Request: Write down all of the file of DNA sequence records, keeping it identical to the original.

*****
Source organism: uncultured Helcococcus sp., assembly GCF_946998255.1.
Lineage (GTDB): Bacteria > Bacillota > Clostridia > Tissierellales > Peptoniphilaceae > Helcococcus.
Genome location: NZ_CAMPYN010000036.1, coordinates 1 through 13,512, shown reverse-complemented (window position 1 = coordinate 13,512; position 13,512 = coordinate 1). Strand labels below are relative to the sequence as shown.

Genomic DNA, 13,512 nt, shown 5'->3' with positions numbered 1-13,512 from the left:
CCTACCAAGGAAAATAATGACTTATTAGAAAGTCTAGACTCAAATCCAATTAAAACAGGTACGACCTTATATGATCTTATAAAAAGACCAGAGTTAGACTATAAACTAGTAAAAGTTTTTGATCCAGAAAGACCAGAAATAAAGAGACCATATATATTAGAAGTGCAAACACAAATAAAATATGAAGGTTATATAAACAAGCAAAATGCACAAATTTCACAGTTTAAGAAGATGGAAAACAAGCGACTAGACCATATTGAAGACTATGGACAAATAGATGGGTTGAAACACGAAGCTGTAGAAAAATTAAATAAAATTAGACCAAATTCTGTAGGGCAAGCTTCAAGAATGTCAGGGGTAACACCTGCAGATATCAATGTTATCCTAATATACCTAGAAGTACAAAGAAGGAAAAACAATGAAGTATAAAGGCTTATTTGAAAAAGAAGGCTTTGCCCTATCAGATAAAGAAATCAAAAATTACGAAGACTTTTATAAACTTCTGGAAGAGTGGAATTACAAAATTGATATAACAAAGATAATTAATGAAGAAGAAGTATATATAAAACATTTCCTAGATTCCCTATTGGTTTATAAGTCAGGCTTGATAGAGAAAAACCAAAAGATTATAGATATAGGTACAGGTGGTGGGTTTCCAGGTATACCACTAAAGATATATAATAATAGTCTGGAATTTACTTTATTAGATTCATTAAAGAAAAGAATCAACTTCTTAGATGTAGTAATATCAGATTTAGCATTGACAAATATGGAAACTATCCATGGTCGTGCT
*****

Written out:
Source organism: uncultured Helcococcus sp., assembly GCF_946998255.1.
Lineage (GTDB): Bacteria > Bacillota > Clostridia > Tissierellales > Peptoniphilaceae > Helcococcus.
Genome location: NZ_CAMPYN010000036.1, coordinates 1 through 13,512, shown reverse-complemented (window position 1 = coordinate 13,512; position 13,512 = coordinate 1). Strand labels below are relative to the sequence as shown.

Genomic DNA, 13,512 nt, shown 5'->3' with positions numbered 1-13,512 from the left:
CCTACCAAGGAAAATAATGACTTATTAGAAAGTCTAGACTCAAATCCAATTAAAACAGGTACGACCTTATATGATCTTATAAAAAGACCAGAGTTAGACTATAAACTAGTAAAAGTTTTTGATCCAGAAAGACCAGAAATAAAGAGACCATATATATTAGAAGTGCAAACACAAATAAAATATGAAGGTTATATAAACAAGCAAAATGCACAAATTTCACAGTTTAAGAAGATGGAAAACAAGCGACTAGACCATATTGAAGACTATGGACAAATAGATGGGTTGAAACACGAAGCTGTAGAAAAATTAAATAAAATTAGACCAAATTCTGTAGGGCAAGCTTCAAGAATGTCAGGGGTAACACCTGCAGATATCAATGTTATCCTAATATACCTAGAAGTACAAAGAAGGAAAAACAATGAAGTATAAAGGCTTATTTGAAAAAGAAGGCTTTGCCCTATCAGATAAAGAAATCAAAAATTACGAAGACTTTTATAAACTTCTGGAAGAGTGGAATTACAAAATTGATATAACAAAGATAATTAATGAAGAAGAAGTATATATAAAACATTTCCTAGATTCCCTATTGGTTTATAAGTCAGGCTTGATAGAGAAAAACCAAAAGATTATAGATATAGGTACAGGTGGTGGGTTTCCAGGTATACCACTAAAGATATATAATAATAGTCTGGAATTTACTTTATTAGATTCATTAAAGAAAAGAATCAACTTCTTAGATGTAGTAATATCAGATTTAGCATTGACAAATATGGAAACTATCCATGGTCGTGCT